James B. Given analyzes the inquisition in one French region in order to develop a sociology of medieval politics. Established in the early thirteenth century to combat widespread popular heresy, inquisitorial tribunals identified, prosecuted, and punished heretics and their supporters. The inquisition in Languedoc was the best documented of these tribunals because the inquisitors aggressively used the developing techniques of writing and record keeping to build cases and extract confessions.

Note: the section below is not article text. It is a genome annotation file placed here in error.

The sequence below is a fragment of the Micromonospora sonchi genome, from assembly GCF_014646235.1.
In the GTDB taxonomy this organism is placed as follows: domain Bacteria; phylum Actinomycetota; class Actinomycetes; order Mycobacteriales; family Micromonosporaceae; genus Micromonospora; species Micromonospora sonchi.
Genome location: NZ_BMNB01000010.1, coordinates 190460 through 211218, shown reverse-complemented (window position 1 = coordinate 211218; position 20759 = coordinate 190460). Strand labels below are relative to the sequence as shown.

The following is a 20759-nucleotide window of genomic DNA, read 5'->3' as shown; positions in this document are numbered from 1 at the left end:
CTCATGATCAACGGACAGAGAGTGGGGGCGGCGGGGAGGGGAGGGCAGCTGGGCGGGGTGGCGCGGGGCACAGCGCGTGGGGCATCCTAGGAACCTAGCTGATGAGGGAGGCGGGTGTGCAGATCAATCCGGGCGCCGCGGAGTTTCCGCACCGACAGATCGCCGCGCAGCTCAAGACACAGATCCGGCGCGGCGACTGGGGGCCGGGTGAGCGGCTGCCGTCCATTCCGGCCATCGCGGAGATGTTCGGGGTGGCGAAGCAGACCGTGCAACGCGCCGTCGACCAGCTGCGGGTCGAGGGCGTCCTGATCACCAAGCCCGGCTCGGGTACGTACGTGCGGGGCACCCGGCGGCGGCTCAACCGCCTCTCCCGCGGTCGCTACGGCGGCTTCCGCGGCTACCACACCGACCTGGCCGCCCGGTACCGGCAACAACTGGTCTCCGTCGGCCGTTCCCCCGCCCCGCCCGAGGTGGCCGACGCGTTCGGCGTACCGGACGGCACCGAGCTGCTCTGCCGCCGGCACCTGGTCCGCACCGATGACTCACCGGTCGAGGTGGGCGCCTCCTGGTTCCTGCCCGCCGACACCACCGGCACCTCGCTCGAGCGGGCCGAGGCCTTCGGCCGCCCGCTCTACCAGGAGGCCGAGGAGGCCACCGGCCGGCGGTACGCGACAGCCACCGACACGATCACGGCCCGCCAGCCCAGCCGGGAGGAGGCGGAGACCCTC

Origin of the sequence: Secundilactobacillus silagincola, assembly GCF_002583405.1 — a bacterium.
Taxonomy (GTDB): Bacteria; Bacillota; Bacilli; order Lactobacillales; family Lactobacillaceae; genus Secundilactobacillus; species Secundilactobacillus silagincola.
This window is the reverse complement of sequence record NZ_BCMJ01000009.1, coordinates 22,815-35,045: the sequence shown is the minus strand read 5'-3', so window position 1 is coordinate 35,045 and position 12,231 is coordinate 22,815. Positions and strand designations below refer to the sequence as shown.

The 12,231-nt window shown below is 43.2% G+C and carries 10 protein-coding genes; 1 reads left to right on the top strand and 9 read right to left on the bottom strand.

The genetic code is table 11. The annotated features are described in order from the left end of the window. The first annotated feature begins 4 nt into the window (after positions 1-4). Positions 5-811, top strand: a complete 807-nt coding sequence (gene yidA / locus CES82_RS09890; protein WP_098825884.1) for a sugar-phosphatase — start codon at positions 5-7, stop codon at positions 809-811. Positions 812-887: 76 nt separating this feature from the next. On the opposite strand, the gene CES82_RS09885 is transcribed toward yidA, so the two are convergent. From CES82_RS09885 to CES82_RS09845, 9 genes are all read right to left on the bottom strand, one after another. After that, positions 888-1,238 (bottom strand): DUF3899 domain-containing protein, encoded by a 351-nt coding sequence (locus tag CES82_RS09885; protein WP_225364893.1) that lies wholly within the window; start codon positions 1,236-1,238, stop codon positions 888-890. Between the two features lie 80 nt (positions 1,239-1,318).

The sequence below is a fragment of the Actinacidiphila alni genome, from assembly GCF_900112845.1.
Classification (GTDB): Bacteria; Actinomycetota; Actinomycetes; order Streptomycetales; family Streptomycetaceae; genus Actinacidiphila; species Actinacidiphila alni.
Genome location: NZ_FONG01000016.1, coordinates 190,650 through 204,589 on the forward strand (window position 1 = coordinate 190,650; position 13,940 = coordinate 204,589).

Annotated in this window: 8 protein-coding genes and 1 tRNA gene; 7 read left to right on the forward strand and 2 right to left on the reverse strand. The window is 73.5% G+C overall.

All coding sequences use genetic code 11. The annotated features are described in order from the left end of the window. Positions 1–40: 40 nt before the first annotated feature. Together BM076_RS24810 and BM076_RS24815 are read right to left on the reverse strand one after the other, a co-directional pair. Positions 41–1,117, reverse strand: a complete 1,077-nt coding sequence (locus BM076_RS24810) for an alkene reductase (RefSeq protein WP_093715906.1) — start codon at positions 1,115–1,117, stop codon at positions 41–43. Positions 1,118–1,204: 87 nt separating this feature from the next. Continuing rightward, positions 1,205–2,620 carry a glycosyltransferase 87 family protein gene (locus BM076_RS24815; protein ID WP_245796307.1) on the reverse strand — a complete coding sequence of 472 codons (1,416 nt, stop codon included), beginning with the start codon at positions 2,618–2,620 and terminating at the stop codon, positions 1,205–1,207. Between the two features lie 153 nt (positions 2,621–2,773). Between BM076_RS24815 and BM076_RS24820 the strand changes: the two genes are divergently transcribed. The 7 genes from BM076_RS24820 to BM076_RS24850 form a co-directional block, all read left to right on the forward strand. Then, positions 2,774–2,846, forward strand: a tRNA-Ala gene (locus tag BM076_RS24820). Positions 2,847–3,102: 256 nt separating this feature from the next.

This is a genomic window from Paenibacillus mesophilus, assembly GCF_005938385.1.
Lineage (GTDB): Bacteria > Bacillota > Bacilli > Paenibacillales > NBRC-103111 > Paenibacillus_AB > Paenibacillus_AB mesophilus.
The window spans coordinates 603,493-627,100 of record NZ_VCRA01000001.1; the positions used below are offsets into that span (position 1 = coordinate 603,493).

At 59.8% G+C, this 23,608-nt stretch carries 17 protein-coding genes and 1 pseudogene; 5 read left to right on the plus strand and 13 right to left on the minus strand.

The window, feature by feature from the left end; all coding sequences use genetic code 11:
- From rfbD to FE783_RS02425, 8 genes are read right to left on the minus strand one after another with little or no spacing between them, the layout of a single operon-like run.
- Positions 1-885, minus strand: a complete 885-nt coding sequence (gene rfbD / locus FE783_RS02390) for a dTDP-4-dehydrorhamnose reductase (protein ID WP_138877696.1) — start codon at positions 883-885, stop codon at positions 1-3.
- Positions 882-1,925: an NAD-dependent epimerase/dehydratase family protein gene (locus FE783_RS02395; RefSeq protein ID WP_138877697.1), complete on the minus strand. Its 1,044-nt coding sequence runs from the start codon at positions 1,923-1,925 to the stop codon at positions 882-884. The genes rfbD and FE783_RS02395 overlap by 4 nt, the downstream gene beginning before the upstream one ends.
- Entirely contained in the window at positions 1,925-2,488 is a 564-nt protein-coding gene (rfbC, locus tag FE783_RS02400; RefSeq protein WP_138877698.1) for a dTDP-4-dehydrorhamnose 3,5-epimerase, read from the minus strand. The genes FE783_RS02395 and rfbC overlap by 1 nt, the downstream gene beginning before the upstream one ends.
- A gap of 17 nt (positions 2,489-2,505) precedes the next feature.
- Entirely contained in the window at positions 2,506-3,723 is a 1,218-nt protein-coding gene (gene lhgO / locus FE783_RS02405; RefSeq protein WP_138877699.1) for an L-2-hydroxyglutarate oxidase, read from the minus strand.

Using a Marxist and Foucauldian approach, Given focuses on three inquiries: what techniques of investigation, interrogation, and punishment the inquisitors worked out in the course of their struggle against heresy; how the people of Languedoc responded to the activities of the inquisitors; and what aspects of social organization in Languedoc either facilitated or constrained the work of the inquisitors. Punishments not only inflicted suffering and humiliation on those condemned, he argues, but also served as theatrical instruction for the rest of society about the terrible price of transgression. Through a careful pursuit of these inquires, Given elucidates medieval society's contribution to the modern apparatus of power.
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